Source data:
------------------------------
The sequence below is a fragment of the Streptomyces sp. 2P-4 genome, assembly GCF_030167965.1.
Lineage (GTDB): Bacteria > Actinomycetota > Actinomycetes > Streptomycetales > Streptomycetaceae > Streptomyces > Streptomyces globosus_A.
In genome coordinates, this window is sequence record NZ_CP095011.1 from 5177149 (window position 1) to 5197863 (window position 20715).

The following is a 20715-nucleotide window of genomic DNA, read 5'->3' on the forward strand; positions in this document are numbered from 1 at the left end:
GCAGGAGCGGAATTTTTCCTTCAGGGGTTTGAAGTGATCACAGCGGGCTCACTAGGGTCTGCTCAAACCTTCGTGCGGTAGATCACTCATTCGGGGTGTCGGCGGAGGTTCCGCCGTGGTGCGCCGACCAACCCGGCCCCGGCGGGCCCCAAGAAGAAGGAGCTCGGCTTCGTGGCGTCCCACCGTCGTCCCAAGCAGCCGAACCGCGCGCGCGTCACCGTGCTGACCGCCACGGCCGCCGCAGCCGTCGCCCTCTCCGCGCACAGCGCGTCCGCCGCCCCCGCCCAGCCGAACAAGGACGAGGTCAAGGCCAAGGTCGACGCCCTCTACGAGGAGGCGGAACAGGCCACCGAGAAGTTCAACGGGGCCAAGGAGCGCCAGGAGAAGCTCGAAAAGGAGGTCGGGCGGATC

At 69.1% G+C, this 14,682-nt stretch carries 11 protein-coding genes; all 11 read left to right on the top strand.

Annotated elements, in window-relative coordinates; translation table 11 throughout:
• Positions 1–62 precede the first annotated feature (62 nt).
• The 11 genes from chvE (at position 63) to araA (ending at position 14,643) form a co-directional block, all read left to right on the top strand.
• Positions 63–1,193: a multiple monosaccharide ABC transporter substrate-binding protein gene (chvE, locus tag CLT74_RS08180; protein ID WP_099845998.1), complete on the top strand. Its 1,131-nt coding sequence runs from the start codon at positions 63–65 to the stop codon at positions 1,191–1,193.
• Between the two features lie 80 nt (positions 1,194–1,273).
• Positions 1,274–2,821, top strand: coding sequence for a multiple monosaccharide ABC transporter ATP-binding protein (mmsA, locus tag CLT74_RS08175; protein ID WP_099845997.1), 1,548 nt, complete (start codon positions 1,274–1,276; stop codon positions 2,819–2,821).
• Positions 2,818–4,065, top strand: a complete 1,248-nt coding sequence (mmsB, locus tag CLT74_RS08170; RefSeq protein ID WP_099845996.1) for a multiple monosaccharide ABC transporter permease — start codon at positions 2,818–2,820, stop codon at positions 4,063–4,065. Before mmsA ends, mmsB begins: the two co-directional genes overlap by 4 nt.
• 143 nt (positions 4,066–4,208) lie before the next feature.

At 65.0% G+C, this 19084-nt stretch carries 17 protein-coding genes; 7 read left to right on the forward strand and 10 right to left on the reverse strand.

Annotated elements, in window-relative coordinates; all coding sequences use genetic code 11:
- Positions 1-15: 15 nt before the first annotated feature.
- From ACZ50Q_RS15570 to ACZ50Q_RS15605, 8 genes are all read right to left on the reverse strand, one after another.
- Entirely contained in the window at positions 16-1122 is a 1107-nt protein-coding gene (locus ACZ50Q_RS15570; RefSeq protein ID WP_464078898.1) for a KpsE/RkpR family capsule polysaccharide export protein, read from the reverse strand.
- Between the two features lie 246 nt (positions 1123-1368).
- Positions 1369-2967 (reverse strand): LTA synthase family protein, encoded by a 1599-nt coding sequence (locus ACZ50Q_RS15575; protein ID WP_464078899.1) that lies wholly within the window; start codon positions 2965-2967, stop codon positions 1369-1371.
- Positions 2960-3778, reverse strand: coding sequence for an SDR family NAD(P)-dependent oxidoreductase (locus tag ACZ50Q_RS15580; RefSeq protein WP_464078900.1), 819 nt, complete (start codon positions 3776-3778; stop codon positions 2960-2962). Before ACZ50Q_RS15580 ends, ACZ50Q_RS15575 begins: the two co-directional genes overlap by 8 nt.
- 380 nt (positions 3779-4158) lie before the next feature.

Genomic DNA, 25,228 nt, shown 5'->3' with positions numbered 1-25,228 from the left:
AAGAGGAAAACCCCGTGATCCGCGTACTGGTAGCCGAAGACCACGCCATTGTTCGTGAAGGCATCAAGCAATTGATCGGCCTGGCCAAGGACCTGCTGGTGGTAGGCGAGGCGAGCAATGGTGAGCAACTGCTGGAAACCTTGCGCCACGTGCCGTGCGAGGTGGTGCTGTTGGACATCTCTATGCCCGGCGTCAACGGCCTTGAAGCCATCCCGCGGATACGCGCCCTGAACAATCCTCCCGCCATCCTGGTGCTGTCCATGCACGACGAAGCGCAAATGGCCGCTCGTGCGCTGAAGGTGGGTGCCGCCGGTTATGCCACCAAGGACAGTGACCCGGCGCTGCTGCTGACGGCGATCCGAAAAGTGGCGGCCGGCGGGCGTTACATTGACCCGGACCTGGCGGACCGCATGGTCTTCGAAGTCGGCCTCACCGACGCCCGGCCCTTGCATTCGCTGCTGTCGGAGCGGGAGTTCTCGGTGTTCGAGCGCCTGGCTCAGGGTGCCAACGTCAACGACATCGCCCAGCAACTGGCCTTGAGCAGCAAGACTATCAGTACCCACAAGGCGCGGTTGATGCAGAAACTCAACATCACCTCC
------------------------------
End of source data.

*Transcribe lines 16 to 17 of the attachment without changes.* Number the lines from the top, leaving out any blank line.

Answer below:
Annotated elements, in window-relative coordinates; all coding sequences use genetic code 11:
- Positions 1-15: 15 nt before the first annotated feature.